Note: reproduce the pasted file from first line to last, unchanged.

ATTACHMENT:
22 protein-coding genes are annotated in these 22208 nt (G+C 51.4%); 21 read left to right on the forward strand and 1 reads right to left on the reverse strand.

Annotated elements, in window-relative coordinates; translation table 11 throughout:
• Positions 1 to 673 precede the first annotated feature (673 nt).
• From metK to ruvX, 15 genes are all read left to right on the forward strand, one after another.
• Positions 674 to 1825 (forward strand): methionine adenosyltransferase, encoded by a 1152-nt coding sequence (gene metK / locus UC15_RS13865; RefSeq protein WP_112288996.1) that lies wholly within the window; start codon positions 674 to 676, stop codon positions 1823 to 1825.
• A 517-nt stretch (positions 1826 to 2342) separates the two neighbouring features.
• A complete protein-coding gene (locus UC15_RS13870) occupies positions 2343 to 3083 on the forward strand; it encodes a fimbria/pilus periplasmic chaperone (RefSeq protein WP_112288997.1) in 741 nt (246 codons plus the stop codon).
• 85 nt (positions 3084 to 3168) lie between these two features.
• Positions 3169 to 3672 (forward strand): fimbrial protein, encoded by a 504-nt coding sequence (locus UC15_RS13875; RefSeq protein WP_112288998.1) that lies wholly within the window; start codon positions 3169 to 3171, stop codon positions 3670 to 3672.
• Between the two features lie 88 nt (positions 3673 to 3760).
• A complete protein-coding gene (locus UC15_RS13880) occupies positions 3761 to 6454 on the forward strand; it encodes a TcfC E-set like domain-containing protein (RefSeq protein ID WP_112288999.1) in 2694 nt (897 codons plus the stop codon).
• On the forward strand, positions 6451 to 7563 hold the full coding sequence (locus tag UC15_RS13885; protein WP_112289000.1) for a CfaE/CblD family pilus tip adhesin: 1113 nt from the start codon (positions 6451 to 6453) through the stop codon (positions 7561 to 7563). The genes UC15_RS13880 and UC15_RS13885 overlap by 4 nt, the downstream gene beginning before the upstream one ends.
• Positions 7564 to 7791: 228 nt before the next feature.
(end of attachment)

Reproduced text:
22 protein-coding genes are annotated in these 22208 nt (G+C 51.4%); 21 read left to right on the forward strand and 1 reads right to left on the reverse strand.

Annotated elements, in window-relative coordinates; translation table 11 throughout:
• Positions 1 to 673 precede the first annotated feature (673 nt).
• From metK to ruvX, 15 genes are all read left to right on the forward strand, one after another.
• Positions 674 to 1825 (forward strand): methionine adenosyltransferase, encoded by a 1152-nt coding sequence (gene metK / locus UC15_RS13865; RefSeq protein WP_112288996.1) that lies wholly within the window; start codon positions 674 to 676, stop codon positions 1823 to 1825.
• A 517-nt stretch (positions 1826 to 2342) separates the two neighbouring features.
• A complete protein-coding gene (locus UC15_RS13870) occupies positions 2343 to 3083 on the forward strand; it encodes a fimbria/pilus periplasmic chaperone (RefSeq protein WP_112288997.1) in 741 nt (246 codons plus the stop codon).
• 85 nt (positions 3084 to 3168) lie between these two features.
• Positions 3169 to 3672 (forward strand): fimbrial protein, encoded by a 504-nt coding sequence (locus UC15_RS13875; RefSeq protein WP_112288998.1) that lies wholly within the window; start codon positions 3169 to 3171, stop codon positions 3670 to 3672.
• Between the two features lie 88 nt (positions 3673 to 3760).
• A complete protein-coding gene (locus UC15_RS13880) occupies positions 3761 to 6454 on the forward strand; it encodes a TcfC E-set like domain-containing protein (RefSeq protein ID WP_112288999.1) in 2694 nt (897 codons plus the stop codon).
• On the forward strand, positions 6451 to 7563 hold the full coding sequence (locus tag UC15_RS13885; protein WP_112289000.1) for a CfaE/CblD family pilus tip adhesin: 1113 nt from the start codon (positions 6451 to 6453) through the stop codon (positions 7561 to 7563). The genes UC15_RS13880 and UC15_RS13885 overlap by 4 nt, the downstream gene beginning before the upstream one ends.
• Positions 7564 to 7791: 228 nt before the next feature.